To remain at the forefront of immune system and disease research, the University of Louisville School of Medicine will establish the Carolyn Siler Browning Endowed Chair in Immunogenetics. The Executive & Compensation Committee of UofL’s Board of Trustees approved the request submitted by University Advancement at its Dec. 14, 2023, meeting.
Immunogenomics combines the fields of immunology (study of the immune system) and genomics (study of the genetic changes in cancer). According to the proposal submitted for approval, researchers are just now uncovering the extent of immunogenetic diversity among human populations. Genetic diversity in immune genes significantly impacts individual immune responses, with critical implications for how people develop and administer novel vaccines and therapeutics, as well as characterize complex and dynamic immune responses in infection, autoimmune disease and cancer.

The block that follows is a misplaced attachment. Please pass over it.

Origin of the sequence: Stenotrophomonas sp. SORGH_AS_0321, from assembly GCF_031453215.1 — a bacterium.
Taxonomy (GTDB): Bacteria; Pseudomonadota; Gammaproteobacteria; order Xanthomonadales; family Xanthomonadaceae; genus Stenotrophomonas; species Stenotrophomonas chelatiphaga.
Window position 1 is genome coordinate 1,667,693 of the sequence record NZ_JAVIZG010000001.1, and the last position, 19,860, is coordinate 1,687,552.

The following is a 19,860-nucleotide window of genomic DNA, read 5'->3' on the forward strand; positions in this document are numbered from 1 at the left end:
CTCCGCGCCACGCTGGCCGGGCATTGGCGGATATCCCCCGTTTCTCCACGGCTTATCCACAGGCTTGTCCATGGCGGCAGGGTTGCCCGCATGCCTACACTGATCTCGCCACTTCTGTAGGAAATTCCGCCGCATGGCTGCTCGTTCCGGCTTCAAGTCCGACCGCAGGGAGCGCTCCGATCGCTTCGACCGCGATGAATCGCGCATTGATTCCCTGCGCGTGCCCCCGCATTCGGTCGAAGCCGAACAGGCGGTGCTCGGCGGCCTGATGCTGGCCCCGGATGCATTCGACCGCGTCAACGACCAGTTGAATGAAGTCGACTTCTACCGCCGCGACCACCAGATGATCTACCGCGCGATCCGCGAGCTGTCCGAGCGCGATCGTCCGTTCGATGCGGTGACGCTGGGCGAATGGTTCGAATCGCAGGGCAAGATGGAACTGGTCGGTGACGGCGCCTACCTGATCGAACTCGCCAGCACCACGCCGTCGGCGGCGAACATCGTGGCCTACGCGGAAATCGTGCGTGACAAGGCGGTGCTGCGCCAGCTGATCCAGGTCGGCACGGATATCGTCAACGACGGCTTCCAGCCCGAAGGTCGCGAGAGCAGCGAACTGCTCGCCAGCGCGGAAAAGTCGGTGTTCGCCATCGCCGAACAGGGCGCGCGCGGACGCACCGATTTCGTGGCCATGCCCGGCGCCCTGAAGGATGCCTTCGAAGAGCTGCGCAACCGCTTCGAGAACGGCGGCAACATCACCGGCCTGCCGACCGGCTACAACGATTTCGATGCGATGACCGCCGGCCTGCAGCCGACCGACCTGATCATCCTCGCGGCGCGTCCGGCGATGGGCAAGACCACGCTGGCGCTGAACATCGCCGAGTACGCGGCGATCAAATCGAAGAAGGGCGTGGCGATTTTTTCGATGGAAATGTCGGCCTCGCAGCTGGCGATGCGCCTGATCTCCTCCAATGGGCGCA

School of Medicine Interim Dean Jeffrey Bumpous said that the university is well-prepared to support this research with equipment that other research institutes do not have, and the new endowment will accelerate efforts to understand the rapidly expanding field of immunogenomics.
Funding for the endowment comes from the estate of Carolyn S. Browning ($934,498.15) and the estate of Clifford Ernst ($65,501.85). UofL will request the gifts be matched by a contribution of $1 million from the Commonwealth of Kentucky Research Challenge Trust Fund, resulting in a total contribution of $2 million.
Browning, the endowment’s namesake, was a longtime Louisville resident, teaching music and Spanish for more than 30 years. Her husband, Harold Alonzo Browning, Jr., was a city editor for the Louisville Times. The Browning estate has provided gifts to other medical schools as well as the American Diabetes Association, memorial Sloan Kettering and St. Jude’s Children’s Research Hospital.